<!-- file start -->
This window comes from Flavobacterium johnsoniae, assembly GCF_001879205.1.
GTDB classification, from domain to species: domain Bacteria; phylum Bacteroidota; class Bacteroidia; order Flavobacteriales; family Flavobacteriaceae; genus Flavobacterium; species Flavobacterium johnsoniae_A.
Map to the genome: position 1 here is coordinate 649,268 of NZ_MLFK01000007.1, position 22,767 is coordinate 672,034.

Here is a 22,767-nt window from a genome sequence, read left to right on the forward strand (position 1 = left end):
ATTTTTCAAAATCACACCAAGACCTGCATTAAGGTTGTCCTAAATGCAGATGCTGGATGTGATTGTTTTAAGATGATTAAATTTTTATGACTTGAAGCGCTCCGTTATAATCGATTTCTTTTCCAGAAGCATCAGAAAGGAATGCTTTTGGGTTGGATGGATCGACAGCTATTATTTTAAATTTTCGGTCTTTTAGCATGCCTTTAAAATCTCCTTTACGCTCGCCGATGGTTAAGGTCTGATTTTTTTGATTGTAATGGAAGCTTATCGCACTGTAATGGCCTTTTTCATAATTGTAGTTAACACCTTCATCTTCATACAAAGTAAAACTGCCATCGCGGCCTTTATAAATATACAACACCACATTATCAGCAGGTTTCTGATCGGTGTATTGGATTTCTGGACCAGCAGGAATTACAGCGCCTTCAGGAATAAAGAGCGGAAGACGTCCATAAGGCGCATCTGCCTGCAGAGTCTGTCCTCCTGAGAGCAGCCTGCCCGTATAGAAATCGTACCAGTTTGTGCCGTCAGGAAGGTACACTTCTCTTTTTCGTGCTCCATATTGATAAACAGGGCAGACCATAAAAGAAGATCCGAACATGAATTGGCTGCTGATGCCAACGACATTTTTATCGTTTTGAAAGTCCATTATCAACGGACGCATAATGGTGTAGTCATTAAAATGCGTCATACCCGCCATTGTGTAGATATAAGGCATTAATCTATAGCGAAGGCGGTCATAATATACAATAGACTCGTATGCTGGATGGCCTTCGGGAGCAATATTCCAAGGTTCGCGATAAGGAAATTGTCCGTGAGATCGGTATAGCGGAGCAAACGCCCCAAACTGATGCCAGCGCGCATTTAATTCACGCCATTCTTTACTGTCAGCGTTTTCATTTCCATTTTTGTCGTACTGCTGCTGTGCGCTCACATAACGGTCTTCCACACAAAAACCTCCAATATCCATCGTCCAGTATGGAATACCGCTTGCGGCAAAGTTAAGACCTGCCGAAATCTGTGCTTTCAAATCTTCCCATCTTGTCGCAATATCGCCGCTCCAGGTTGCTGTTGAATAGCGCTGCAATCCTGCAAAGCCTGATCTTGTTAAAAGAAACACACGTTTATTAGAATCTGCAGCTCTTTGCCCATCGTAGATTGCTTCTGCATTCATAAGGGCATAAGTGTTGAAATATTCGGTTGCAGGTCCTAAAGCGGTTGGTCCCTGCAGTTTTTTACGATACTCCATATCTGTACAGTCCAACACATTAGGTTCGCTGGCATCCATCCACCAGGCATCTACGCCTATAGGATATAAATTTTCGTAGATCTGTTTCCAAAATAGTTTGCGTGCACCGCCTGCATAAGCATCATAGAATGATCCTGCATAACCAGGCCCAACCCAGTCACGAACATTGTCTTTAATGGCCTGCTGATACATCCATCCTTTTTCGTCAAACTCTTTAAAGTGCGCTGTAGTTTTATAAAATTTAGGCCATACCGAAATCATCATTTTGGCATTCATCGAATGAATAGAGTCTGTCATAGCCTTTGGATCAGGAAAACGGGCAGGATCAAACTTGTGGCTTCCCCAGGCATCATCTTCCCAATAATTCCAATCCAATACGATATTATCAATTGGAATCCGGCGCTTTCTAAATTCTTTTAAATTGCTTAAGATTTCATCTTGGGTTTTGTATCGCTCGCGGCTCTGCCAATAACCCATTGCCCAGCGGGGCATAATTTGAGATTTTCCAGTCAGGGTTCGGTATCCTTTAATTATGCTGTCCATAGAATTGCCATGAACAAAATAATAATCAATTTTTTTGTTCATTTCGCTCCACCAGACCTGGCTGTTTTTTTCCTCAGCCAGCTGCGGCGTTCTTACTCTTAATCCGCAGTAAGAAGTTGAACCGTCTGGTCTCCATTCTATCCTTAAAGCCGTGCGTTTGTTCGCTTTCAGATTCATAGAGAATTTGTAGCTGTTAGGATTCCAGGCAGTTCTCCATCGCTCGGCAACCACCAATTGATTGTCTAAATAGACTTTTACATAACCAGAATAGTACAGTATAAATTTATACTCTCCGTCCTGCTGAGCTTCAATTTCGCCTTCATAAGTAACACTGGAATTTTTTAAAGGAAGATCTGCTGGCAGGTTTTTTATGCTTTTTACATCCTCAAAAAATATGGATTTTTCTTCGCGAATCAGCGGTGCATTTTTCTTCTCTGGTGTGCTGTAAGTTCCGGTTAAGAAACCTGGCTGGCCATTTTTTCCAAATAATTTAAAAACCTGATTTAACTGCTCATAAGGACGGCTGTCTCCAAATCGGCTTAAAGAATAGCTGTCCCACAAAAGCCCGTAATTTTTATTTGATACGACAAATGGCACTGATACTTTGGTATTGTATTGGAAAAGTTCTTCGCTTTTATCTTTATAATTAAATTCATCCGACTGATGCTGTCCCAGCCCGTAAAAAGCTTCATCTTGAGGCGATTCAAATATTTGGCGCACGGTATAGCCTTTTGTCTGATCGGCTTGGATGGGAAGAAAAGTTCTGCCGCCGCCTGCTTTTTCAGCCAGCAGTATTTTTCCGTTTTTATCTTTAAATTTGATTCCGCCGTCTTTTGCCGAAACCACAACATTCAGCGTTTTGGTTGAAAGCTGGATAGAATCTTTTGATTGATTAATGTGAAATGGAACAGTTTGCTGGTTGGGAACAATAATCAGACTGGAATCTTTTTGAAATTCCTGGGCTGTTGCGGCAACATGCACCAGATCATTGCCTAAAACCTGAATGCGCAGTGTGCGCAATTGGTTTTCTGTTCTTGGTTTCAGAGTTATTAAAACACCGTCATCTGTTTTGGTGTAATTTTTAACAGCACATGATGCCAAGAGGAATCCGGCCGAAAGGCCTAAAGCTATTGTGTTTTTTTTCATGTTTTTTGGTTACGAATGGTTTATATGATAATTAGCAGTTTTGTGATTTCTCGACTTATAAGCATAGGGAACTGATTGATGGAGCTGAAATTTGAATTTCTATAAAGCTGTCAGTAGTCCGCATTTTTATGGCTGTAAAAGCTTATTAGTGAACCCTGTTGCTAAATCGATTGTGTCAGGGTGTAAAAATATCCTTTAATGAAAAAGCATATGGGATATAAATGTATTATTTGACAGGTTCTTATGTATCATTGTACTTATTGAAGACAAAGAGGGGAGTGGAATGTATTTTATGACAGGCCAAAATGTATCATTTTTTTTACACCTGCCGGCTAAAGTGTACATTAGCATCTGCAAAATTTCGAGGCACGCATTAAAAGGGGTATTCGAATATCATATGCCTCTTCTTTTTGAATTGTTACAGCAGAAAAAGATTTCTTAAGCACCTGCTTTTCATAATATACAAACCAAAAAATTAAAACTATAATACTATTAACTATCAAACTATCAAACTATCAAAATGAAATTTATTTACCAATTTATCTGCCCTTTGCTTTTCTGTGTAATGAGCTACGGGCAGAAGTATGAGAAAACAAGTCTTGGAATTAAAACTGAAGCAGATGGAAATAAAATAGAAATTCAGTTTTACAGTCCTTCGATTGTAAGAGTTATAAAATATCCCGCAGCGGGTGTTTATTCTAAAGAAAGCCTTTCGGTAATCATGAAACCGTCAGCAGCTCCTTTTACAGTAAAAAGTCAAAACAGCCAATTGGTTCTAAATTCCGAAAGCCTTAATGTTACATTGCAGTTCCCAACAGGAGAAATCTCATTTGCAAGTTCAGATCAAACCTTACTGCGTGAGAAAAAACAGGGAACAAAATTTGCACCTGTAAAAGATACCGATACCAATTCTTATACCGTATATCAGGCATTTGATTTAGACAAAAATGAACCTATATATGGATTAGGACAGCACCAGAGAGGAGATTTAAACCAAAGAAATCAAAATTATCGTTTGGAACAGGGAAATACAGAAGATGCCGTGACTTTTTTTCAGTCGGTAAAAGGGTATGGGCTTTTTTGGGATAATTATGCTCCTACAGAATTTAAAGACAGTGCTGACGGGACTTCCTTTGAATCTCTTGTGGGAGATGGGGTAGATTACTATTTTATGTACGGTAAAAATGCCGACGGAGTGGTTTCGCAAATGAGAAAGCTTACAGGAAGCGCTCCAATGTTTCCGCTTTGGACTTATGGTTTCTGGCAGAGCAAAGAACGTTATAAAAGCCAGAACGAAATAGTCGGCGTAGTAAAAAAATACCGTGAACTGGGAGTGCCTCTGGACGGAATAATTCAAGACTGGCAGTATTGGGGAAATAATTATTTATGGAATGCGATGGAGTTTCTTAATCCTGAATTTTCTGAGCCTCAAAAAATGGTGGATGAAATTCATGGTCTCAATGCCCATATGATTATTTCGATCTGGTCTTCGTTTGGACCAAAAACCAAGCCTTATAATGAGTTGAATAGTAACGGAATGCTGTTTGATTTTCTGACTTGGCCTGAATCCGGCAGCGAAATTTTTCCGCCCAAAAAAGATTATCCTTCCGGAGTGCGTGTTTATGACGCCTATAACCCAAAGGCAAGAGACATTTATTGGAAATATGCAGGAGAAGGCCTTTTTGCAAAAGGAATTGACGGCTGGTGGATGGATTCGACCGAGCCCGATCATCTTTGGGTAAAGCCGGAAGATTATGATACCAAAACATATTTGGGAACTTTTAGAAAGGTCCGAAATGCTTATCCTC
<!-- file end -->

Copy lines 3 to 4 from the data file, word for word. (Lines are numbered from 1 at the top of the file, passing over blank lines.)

Map to the genome: position 1 here is coordinate 649,268 of NZ_MLFK01000007.1, position 22,767 is coordinate 672,034.

Here is a 22,767-nt window from a genome sequence, read left to right on the forward strand (position 1 = left end):